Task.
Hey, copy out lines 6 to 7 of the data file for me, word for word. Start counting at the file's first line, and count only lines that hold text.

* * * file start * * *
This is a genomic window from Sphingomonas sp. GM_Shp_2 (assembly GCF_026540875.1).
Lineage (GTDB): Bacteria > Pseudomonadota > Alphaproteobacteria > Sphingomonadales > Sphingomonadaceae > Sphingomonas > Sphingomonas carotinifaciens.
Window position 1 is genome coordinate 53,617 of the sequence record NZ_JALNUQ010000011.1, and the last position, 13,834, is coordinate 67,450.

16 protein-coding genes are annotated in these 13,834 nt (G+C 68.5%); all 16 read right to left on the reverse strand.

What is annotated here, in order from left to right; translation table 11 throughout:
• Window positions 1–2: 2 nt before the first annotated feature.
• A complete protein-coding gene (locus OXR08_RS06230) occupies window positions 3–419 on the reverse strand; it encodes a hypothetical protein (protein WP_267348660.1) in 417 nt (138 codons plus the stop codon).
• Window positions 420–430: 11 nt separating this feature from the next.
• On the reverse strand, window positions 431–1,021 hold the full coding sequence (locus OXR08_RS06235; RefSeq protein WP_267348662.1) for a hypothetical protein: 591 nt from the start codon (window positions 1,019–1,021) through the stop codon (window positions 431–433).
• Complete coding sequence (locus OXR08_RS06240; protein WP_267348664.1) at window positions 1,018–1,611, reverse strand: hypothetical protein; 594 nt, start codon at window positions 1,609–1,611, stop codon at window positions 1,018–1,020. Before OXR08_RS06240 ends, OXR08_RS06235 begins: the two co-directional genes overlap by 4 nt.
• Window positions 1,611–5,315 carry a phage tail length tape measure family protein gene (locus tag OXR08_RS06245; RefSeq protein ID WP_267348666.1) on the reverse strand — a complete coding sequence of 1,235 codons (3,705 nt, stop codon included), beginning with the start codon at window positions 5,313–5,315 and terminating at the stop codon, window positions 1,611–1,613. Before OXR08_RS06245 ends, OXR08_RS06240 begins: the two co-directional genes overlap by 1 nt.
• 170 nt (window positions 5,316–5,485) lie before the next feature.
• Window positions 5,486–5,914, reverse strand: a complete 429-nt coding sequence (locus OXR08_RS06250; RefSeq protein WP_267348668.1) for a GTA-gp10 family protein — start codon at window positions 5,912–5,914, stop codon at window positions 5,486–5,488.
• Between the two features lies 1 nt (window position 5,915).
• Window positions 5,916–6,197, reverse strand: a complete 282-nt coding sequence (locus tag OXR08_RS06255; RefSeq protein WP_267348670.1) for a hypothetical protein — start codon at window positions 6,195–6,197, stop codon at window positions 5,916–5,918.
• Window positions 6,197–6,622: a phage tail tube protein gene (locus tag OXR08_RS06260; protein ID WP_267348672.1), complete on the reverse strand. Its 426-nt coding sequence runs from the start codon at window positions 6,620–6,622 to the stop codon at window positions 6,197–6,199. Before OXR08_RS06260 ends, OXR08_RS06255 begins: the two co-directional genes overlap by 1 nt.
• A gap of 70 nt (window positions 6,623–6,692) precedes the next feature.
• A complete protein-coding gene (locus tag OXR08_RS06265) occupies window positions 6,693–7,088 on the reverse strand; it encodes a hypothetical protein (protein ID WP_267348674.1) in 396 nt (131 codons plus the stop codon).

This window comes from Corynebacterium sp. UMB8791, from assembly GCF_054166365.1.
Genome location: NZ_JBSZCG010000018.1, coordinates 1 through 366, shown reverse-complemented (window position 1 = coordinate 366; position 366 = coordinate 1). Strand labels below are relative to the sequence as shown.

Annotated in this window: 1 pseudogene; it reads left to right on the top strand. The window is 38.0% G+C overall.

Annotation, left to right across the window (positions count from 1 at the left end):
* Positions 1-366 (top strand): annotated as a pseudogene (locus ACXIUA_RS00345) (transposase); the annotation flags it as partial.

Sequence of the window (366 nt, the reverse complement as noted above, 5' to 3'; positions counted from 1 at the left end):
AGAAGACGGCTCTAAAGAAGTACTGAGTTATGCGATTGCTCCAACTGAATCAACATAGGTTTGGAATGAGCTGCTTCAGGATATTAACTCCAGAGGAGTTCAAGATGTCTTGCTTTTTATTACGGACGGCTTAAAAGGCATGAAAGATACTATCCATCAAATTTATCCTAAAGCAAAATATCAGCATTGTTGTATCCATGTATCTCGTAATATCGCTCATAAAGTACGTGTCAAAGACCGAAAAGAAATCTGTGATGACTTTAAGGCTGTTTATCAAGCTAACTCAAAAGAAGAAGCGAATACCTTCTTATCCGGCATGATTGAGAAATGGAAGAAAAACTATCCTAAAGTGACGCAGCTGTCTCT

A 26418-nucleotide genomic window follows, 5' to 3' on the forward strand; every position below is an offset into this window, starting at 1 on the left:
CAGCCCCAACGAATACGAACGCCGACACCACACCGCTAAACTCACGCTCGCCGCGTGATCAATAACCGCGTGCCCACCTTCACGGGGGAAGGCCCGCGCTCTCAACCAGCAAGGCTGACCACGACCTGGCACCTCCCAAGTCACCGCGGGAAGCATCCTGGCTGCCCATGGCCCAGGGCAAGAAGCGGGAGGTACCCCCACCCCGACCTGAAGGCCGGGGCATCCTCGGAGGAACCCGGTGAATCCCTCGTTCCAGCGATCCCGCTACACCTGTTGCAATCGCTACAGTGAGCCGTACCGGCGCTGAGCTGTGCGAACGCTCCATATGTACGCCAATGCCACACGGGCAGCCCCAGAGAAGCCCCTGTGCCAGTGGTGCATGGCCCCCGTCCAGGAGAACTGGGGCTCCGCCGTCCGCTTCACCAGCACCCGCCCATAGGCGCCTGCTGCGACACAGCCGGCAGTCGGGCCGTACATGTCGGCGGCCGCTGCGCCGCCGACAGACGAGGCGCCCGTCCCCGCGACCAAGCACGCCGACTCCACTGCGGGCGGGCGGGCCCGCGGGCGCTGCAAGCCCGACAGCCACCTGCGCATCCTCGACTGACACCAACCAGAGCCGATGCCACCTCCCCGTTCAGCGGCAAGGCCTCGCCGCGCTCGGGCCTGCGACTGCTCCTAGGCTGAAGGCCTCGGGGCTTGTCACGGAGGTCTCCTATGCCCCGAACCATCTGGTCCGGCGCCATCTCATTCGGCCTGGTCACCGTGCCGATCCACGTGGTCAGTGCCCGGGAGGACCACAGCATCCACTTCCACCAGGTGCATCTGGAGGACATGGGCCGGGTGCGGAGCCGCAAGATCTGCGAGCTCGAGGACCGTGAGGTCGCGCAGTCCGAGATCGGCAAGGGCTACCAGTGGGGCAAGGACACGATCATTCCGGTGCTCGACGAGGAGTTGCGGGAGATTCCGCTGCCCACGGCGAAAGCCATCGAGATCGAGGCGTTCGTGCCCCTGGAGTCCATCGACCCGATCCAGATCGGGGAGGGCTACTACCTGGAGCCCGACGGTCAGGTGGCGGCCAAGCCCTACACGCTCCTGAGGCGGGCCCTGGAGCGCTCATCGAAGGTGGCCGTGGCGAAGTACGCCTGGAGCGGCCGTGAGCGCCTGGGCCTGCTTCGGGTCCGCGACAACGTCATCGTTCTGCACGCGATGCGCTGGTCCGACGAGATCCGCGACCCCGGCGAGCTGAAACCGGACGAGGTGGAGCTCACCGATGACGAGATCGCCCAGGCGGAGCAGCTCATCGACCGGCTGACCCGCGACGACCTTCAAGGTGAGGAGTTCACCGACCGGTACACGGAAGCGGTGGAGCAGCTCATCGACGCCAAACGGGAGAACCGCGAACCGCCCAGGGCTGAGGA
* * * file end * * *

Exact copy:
• Window positions 1–2: 2 nt before the first annotated feature.
• A complete protein-coding gene (locus OXR08_RS06230) occupies window positions 3–419 on the reverse strand; it encodes a hypothetical protein (protein WP_267348660.1) in 417 nt (138 codons plus the stop codon).